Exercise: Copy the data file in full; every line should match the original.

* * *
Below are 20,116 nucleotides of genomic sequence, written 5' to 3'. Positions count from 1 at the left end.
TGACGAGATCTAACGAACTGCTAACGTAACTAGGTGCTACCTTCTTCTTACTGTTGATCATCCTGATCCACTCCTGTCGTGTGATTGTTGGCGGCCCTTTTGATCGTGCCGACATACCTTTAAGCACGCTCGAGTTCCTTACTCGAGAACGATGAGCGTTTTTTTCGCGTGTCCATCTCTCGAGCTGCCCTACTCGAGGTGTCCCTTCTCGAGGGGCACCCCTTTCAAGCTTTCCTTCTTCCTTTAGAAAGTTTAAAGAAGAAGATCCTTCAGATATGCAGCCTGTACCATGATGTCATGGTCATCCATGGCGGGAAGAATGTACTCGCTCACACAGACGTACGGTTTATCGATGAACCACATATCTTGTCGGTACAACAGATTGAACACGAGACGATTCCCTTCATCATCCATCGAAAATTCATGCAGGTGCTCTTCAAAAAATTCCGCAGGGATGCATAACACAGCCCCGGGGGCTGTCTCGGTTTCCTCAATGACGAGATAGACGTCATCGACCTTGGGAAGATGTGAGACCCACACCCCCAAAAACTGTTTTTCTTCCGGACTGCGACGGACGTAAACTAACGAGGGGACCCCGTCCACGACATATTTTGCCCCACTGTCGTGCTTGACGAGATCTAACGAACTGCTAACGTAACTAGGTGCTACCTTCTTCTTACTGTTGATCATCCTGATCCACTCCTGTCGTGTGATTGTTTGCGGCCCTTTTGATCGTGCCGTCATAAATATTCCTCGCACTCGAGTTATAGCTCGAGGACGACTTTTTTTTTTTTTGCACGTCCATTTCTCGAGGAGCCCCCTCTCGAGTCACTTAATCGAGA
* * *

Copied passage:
Below are 20,116 nucleotides of genomic sequence, written 5' to 3'. Positions count from 1 at the left end.
TGACGAGATCTAACGAACTGCTAACGTAACTAGGTGCTACCTTCTTCTTACTGTTGATCATCCTGATCCACTCCTGTCGTGTGATTGTTGGCGGCCCTTTTGATCGTGCCGACATACCTTTAAGCACGCTCGAGTTCCTTACTCGAGAACGATGAGCGTTTTTTTCGCGTGTCCATCTCTCGAGCTGCCCTACTCGAGGTGTCCCTTCTCGAGGGGCACCCCTTTCAAGCTTTCCTTCTTCCTTTAGAAAGTTTAAAGAAGAAGATCCTTCAGATATGCAGCCTGTACCATGATGTCATGGTCATCCATGGCGGGAAGAATGTACTCGCTCACACAGACGTACGGTTTATCGATGAACCACATATCTTGTCGGTACAACAGATTGAACACGAGACGATTCCCTTCATCATCCATCGAAAATTCATGCAGGTGCTCTTCAAAAAATTCCGCAGGGATGCATAACACAGCCCCGGGGGCTGTCTCGGTTTCCTCAATGACGAGATAGACGTCATCGACCTTGGGAAGATGTGAGACCCACACCCCCAAAAACTGTTTTTCTTCCGGACTGCGACGGACGTAAACTAACGAGGGGACCCCGTCCACGACATATTTTGCCCCACTGTCGTGCTTGACGAGATCTAACGAACTGCTAACGTAACTAGGTGCTACCTTCTTCTTACTGTTGATCATCCTGATCCACTCCTGTCGTGTGATTGTTTGCGGCCCTTTTGATCGTGCCGTCATAAATATTCCTCGCACTCGAGTTATAGCTCGAGGACGACTTTTTTTTTTTTTGCACGTCCATTTCTCGAGGAGCCCCCTCTCGAGTCACTTAATCGAGA